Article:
The Colts so far have interviewed their own special teams’ coordinator Bubba Ventrone, Broncos defensive coordinator Ejiro Evero, Bieniemy, Rams defensive coordinator Raheem Morris and Johnson.
Still, regardless of how many other candidates Irsay interviews, if he hires Saturday, the process would have been a sham. And everyone would know it.
Saturday went 1-7 as interim coach after Reich got fired. GM Chris Ballard admitted recently in a press conference that he had cautioned Irsay against making the hire in the first place.
“I voiced my concerns, which were: ‘Look, this is unprecedented, and we’re putting him into a really tough situation here, taking a team over midseason,” Ballard said.
In fact, Ballard said no internal options on Reich’s existing staff were even considered for the post, confirming the premeditated nature of Irsay’s actions.
Nothing about Saturday’s coaching indicated he should get the full-time job — certainly nothing like Wilks going 6-6 in his 12 games to lift a 1-4 Panthers team to 7-10.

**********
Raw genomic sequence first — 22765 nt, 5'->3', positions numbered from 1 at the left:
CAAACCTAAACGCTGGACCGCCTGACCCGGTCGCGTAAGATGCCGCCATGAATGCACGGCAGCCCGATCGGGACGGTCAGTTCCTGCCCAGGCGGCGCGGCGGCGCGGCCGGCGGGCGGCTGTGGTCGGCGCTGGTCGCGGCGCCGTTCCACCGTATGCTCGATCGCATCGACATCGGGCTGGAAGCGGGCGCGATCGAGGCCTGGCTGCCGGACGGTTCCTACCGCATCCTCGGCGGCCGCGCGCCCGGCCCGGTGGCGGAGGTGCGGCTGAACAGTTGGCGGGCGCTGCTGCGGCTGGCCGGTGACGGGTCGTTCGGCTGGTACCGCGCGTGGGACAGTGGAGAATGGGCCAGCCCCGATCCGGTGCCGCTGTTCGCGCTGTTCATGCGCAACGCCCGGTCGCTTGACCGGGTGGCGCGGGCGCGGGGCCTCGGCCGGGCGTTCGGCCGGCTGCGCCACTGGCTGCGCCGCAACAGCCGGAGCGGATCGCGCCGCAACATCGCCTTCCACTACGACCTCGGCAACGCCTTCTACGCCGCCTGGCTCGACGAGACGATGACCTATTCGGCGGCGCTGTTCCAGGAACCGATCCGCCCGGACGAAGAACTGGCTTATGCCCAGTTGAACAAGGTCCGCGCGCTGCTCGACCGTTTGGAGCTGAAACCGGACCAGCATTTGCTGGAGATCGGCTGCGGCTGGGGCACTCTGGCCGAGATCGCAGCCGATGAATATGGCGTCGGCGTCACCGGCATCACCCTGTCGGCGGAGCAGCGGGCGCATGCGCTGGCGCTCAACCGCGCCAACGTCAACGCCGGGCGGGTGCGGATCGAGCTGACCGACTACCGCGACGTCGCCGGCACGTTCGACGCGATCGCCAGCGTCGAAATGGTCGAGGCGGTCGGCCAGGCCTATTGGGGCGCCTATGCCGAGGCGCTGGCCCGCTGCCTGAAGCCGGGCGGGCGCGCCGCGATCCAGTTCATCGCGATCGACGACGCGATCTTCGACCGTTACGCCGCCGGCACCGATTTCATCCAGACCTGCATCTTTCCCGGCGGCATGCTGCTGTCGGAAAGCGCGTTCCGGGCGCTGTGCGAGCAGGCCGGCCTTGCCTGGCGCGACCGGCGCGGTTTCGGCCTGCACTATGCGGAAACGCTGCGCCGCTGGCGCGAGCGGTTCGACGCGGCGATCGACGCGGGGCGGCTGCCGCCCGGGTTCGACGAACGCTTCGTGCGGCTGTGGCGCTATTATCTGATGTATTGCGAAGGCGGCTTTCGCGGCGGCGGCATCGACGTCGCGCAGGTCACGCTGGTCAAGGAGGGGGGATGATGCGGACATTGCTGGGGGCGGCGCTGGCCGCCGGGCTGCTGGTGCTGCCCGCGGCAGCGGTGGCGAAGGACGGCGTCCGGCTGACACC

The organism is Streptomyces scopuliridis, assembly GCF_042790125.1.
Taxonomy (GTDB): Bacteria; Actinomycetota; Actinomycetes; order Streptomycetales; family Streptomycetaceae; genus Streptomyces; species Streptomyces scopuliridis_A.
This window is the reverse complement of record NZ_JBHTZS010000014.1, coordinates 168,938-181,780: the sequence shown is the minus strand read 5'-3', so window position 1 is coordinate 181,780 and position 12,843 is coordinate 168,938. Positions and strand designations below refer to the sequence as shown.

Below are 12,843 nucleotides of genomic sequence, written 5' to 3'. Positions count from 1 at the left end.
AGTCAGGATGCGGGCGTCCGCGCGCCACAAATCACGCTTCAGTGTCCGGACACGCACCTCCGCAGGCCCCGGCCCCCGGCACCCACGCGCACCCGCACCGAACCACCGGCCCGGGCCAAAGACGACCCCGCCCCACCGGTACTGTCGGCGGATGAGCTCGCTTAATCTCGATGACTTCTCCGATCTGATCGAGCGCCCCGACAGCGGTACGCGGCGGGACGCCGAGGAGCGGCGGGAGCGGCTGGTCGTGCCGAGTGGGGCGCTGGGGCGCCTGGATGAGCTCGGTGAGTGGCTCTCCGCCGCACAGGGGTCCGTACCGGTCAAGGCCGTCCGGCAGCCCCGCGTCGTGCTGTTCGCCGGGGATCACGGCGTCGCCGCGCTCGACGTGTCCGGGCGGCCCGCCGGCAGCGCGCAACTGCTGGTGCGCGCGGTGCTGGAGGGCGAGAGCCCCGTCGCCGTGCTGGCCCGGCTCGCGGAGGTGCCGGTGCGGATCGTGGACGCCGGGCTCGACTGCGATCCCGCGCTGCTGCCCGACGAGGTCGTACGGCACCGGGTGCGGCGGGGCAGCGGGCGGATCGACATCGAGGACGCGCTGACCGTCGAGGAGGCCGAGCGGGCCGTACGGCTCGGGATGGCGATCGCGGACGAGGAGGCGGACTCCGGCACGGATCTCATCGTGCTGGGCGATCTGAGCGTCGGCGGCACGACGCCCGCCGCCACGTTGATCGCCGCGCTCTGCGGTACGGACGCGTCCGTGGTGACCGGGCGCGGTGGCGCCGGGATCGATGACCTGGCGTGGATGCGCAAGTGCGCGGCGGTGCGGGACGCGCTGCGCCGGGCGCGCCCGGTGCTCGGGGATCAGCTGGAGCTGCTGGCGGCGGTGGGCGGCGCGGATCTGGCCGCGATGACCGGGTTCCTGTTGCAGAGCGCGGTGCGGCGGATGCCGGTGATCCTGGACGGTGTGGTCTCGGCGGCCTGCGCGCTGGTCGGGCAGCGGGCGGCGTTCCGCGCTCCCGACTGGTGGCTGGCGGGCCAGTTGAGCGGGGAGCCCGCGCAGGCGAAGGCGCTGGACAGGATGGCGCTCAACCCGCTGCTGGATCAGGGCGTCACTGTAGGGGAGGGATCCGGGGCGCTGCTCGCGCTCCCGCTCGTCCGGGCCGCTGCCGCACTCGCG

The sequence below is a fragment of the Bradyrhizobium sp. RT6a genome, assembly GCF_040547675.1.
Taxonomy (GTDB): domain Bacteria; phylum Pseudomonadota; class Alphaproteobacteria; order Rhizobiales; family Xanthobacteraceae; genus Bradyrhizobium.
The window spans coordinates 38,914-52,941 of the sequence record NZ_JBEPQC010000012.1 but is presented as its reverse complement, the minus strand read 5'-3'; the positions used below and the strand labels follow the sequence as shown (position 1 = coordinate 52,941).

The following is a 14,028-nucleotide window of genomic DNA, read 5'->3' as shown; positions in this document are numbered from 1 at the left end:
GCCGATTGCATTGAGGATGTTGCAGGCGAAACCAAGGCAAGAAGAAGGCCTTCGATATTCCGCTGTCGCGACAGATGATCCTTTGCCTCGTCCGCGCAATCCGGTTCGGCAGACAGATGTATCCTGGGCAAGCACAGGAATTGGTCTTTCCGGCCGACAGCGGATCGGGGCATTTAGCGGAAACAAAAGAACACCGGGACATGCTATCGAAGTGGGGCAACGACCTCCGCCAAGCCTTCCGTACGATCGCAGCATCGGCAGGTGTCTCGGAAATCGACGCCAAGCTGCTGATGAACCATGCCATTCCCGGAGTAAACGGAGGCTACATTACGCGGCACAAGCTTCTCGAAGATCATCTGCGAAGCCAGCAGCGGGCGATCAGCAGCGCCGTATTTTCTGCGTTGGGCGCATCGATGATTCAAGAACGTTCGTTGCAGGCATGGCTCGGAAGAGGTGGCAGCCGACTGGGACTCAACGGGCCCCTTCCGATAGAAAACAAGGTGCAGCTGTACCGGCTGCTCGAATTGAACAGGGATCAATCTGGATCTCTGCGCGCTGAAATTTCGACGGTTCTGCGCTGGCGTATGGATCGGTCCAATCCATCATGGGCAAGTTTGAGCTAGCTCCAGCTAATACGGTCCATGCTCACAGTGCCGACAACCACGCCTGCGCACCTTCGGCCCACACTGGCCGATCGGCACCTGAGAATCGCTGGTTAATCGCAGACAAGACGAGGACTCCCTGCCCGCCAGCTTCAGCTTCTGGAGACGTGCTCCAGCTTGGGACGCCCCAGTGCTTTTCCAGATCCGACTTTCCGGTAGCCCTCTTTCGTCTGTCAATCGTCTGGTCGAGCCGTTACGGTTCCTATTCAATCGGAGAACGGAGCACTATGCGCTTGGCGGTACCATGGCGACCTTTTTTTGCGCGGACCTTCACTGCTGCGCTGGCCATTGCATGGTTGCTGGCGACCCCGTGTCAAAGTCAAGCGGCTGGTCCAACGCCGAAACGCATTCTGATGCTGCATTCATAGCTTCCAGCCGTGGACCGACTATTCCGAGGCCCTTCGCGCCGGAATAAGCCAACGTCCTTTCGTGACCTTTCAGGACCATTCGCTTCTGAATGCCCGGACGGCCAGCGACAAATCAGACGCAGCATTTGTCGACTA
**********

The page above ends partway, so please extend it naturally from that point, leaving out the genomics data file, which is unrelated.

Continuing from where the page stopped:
He seems like a nice guy, and none of this is personal. But Saturday also came off very poorly in his end-of-season press conference when he blamed others while lobbying for the job.
“The way I do things is not the way things necessarily have been done,” he said. “I have my own way … When I came in, I’m thrust into how things had been done for the past however many years. I’m appreciative of that, the work that they’ve done and the success that they’ve had. But it will look different.”
The reality is, if Irsay hires Saturday, all it would do is give the plaintiffs’ attorneys fresh validation of their claims of discriminatory hiring practices and the deck being stacked against Black and minority coaches.
The litigation bills would go back through the roof. And it would make the Colts a laughingstock – though surely the other AFC South teams in Jacksonville, Tennessee and Houston wouldn’t mind the hire at all.
AROUND THE LEAGUE
Rams coach Sean McVay, 36, deliberated on whether he wanted to step away from the NFL but decided he will return for the 2023 season. It is no coincidence that we learned shortly after McVay made his decision that veteran QB Matthew Stafford is committing to return, as well.